What does Russia's decision to cut gas to Poland mean for Austria?

Hayley Maguire
Hayley Maguire - [email protected]
What does Russia's decision to cut gas to Poland mean for Austria?
A Gazprom logo.Photo: INA FASSBENDER / AFP

Austria's Minister for Energy has confirmed gas supplies to Austria are continuing "without restriction" but warned a dependency on Russian energy must come to an end.


On Wednesday morning, Russia's Gazprom stopped gas supplies flowing to Poland and threatened Bulgaria with similar action later in the day.

The move comes after both countries refused to comply with Vladimir Putin's demands that customers must pay for natural gas in Roubles instead of Euros in retaliation to EU sanctions.


The stop to gas supplies in Poland has been confirmed by the European Network of Transmission System Operators.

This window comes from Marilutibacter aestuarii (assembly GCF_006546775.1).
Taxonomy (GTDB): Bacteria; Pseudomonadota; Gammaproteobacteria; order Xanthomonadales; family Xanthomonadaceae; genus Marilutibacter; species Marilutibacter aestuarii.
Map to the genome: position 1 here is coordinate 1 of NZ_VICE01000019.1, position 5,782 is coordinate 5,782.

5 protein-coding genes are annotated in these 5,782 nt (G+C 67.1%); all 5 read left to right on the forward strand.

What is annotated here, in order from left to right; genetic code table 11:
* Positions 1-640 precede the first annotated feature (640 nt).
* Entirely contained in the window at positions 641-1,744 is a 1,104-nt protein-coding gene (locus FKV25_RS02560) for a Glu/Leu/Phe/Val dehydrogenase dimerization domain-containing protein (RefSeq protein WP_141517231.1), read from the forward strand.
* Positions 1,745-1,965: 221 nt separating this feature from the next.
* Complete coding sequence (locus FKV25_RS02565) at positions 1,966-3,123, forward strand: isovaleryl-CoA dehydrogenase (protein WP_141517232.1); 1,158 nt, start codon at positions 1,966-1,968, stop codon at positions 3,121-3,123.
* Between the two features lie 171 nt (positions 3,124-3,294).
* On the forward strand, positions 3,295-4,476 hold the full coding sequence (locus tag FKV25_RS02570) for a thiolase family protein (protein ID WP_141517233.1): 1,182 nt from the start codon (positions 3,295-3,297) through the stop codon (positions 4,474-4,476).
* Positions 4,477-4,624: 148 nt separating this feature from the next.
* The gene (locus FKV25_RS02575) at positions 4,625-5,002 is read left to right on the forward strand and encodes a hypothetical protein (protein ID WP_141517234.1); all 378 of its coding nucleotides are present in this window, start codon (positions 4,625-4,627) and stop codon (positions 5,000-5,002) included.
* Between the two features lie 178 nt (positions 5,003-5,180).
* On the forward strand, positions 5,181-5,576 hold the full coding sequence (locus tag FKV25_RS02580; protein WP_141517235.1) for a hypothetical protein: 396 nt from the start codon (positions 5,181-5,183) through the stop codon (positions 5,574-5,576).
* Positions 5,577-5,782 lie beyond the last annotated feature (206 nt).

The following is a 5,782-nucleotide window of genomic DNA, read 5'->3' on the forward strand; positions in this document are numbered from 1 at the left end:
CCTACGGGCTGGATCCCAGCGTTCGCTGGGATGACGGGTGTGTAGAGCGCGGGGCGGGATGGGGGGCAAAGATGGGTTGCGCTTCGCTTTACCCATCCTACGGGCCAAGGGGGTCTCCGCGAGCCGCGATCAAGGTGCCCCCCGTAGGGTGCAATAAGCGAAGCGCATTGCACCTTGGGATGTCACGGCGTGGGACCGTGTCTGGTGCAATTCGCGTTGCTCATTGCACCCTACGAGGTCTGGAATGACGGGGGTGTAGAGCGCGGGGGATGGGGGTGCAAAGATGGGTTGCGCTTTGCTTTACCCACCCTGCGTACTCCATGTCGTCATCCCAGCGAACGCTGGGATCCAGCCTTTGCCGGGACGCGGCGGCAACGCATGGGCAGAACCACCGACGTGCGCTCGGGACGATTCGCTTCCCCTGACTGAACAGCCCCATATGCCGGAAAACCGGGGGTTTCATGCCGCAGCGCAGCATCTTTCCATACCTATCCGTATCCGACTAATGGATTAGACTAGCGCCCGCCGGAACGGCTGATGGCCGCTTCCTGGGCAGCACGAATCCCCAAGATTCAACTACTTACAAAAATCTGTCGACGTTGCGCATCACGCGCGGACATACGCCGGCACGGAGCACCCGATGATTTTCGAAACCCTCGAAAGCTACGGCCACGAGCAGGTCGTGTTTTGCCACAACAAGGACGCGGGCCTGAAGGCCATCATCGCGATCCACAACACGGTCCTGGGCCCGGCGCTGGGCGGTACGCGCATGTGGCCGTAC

Austria's Energy Minister Leonore Gewessler (Greens) confirmed on Wednesday morning that gas supplies were flowing as normal to Austria and were unaffected by the action in Poland. Austria uses different supply routes (via Nord Stream and Ukraine) to Bulgaria and Poland.

READ MORE: ‘An unprecedented situation’: How would a gas embargo impact Austria?

When asked in the Ö1 Morning Journal if there were any signs of a delivery stop for Austria, Gewessler said: "No, we do not have these signs."

However, she expressed concerns about Austria relying on Russia for energy supplies and said: "We must do everything we can to end our dependence on Russian gas as quickly as possible."

Austria is heavily dependent on Russian energy and sources around 80 percent of natural gas from Russia but a recent study by the Energy Agency shows that Austria could manage without Russian gas from 2027.

According to the study, which was commissioned by the Ministry of the Environment, it would require gas consumption to the reduced by 25 percent, a temporary tripling of alternative gas imports and the expansion of biogas and green hydrogen production in Austria.



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